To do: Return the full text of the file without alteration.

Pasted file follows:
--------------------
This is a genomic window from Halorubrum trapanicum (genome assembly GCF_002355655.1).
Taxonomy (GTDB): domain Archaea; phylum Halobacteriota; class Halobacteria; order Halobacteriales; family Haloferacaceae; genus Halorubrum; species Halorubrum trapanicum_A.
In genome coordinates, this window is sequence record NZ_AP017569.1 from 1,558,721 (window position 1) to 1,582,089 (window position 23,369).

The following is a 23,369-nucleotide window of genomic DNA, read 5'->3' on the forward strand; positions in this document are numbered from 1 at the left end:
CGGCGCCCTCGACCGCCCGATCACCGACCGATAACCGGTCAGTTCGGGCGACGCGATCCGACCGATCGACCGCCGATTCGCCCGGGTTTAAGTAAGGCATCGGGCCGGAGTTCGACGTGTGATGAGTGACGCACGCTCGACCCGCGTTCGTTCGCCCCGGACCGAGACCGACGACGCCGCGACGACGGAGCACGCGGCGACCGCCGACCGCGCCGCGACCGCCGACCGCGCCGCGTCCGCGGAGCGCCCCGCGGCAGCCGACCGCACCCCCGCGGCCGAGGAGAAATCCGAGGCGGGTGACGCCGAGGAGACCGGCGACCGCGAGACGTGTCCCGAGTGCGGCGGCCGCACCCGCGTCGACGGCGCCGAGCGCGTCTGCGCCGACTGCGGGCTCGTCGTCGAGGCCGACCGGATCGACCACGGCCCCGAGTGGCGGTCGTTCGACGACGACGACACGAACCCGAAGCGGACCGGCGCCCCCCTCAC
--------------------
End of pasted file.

This is a genomic window from Halorubrum trapanicum (genome assembly GCF_002355655.1).
Taxonomy (GTDB): domain Archaea; phylum Halobacteriota; class Halobacteria; order Halobacteriales; family Haloferacaceae; genus Halorubrum; species Halorubrum trapanicum_A.
In genome coordinates, this window is sequence record NZ_AP017569.1 from 1,558,721 (window position 1) to 1,582,089 (window position 23,369).

The following is a 23,369-nucleotide window of genomic DNA, read 5'->3' on the forward strand; positions in this document are numbered from 1 at the left end:
CGGCGCCCTCGACCGCCCGATCACCGACCGATAACCGGTCAGTTCGGGCGACGCGATCCGACCGATCGACCGCCGATTCGCCCGGGTTTAAGTAAGGCATCGGGCCGGAGTTCGACGTGTGATGAGTGACGCACGCTCGACCCGCGTTCGTTCGCCCCGGACCGAGACCGACGACGCCGCGACGACGGAGCACGCGGCGACCGCCGACCGCGCCGCGACCGCCGACCGCGCCGCGTCCGCGGAGCGCCCCGCGGCAGCCGACCGCACCCCCGCGGCCGAGGAGAAATCCGAGGCGGGTGACGCCGAGGAGACCGGCGACCGCGAGACGTGTCCCGAGTGCGGCGGCCGCACCCGCGTCGACGGCGCCGAGCGCGTCTGCGCCGACTGCGGGCTCGTCGTCGAGGCCGACCGGATCGACCACGGCCCCGAGTGGCGGTCGTTCGACGACGACGACACGAACCCGAAGCGGACCGGCGCCCCCCTCAC